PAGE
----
Building a pond in your garden or backyard is a wonderful idea, especially if you plan to put some beautiful aquatic plants in it. But do you know what will make your pond even better? Adding some fish, of course! Fish will make your little garden lake much more interesting, plus watching them grow will be a fun experience for you and your family. Some species, such as Koi can even be hand fed, which is great fun for kids (and grown-ups alike). So let’s discover which is the best pond fish for you.
You shouldn’t just put any fish into your pond, of course. You have to think about different factors, such as the climate, for instance. In tropical regions, you can choose from many different types of fish. But if you live in a temperate area, you need to choose fish that are hardy and can survive during the winter months.
Other important factors include
- the size of your water feature,
- the amount of time you are willing to spend taking care of your animals,
- whether you prefer a more natural pond or rather some kind of water feature which showcases the fish, such as a koi pond,
- whether you intend to keep other animals in your pond, such as another fish species, frogs, turtles or amphibians.
And so, this article presents the best pond fish types, regardless of whether you live in a tropical or temperate area.
The Five Best Fish for Ponds
As said earlier, the following fish can be used in either tropical or temperate areas. The main difference between them would be the size of the pond needed. Naturally, a small or medium-sized pond is good enough for small fish. But bigger fish will need more room, so they can move freely. Depending on whether they are shoal fish or not, they might also like some room for themselves. A bit of privacy so to speak. Also keep in mind that your fish might reproduce. So a water feature big enough for the number of fish you put in at the start could become over-crowded once the fish reproduce and the numbers go up.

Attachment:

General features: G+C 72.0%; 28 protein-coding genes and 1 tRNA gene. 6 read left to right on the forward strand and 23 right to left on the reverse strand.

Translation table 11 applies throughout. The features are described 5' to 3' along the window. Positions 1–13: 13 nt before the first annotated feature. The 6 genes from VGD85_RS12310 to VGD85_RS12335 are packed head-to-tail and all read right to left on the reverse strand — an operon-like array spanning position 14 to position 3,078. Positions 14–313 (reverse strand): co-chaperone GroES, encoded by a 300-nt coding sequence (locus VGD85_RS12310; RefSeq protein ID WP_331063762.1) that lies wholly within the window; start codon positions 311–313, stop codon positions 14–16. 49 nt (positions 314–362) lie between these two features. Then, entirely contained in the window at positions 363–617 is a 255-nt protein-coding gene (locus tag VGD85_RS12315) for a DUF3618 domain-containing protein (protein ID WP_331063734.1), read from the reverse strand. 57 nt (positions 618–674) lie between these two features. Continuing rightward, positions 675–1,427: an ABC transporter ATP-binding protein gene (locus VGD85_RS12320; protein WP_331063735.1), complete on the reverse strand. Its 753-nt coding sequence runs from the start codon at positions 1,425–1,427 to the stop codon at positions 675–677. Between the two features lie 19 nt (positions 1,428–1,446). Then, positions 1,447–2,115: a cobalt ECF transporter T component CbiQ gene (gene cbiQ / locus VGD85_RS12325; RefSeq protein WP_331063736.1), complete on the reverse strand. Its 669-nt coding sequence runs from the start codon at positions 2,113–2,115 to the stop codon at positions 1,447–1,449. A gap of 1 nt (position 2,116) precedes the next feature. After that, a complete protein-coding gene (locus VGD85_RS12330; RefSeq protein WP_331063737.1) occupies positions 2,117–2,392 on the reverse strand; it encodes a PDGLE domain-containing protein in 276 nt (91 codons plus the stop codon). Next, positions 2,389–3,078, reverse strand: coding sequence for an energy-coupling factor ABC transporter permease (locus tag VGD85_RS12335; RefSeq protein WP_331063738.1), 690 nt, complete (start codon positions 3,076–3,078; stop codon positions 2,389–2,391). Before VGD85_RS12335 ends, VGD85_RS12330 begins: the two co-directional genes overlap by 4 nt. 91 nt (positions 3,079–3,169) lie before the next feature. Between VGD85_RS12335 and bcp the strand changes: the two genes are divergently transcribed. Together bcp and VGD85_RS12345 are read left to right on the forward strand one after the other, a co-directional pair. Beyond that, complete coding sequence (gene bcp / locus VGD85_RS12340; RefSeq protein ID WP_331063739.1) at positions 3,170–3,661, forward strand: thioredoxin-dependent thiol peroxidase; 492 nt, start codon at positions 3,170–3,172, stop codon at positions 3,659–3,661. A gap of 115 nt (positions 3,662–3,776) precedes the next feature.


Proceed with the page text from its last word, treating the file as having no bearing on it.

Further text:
We all know that goldfish are great for aquariums, but did you know that they can be grown in ponds, too? They are easy to take care of, plus they can grow to bigger sizes when not confined in a small fishbowl. In fact, when given the right conditions, goldfish can grow up to 12 inches or even 18 inches (30 – 45 cm) long!
If you are planning to grow goldfish, you will need to build a bigger pond where they can grow and swim in easily. The general rule is to set aside 50 gallons of water (190 liter) for every goldfish. Consequently, if you want to make sure that they have enough space for swimming, then your pond should be able to hold at least 250 gallons (950 liter) of water.
During the cold winter months, goldfish are able to survive even if the pond freezes over. This is possible if the pond is at least five feet (1.5 m) deep, which is just enough for oxygenation and aeration to take place.
Without a doubt, the koi is perhaps the most in-demand fish for large-sized ponds. They are known for their stunning colors and amazing patterns as well as their size. Adult koi can grow up to two feet in length, with some even reaching a length of three feet!